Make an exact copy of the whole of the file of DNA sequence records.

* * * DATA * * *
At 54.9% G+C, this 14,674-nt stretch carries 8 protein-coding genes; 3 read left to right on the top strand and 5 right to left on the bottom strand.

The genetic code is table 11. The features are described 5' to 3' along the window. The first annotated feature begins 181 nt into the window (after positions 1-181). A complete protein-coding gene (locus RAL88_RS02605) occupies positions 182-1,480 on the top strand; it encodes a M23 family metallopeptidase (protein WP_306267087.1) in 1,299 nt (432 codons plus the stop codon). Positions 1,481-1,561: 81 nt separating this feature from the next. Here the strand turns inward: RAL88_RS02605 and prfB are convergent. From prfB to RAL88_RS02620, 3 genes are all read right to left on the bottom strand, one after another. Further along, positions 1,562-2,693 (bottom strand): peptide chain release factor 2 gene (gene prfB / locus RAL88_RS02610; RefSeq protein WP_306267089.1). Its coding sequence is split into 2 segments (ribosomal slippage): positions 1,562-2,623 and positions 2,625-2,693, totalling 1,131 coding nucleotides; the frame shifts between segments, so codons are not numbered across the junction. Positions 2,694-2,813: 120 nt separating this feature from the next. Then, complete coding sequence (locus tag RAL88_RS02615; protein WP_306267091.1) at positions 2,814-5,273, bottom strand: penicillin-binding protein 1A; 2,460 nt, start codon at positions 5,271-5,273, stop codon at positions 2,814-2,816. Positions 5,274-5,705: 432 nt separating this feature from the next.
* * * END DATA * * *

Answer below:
At 54.9% G+C, this 14,674-nt stretch carries 8 protein-coding genes; 3 read left to right on the top strand and 5 right to left on the bottom strand.

The genetic code is table 11. The features are described 5' to 3' along the window. The first annotated feature begins 181 nt into the window (after positions 1-181). A complete protein-coding gene (locus RAL88_RS02605) occupies positions 182-1,480 on the top strand; it encodes a M23 family metallopeptidase (protein WP_306267087.1) in 1,299 nt (432 codons plus the stop codon). Positions 1,481-1,561: 81 nt separating this feature from the next. Here the strand turns inward: RAL88_RS02605 and prfB are convergent. From prfB to RAL88_RS02620, 3 genes are all read right to left on the bottom strand, one after another. Further along, positions 1,562-2,693 (bottom strand): peptide chain release factor 2 gene (gene prfB / locus RAL88_RS02610; RefSeq protein WP_306267089.1). Its coding sequence is split into 2 segments (ribosomal slippage): positions 1,562-2,623 and positions 2,625-2,693, totalling 1,131 coding nucleotides; the frame shifts between segments, so codons are not numbered across the junction. Positions 2,694-2,813: 120 nt separating this feature from the next. Then, complete coding sequence (locus tag RAL88_RS02615; protein WP_306267091.1) at positions 2,814-5,273, bottom strand: penicillin-binding protein 1A; 2,460 nt, start codon at positions 5,271-5,273, stop codon at positions 2,814-2,816. Positions 5,274-5,705: 432 nt separating this feature from the next.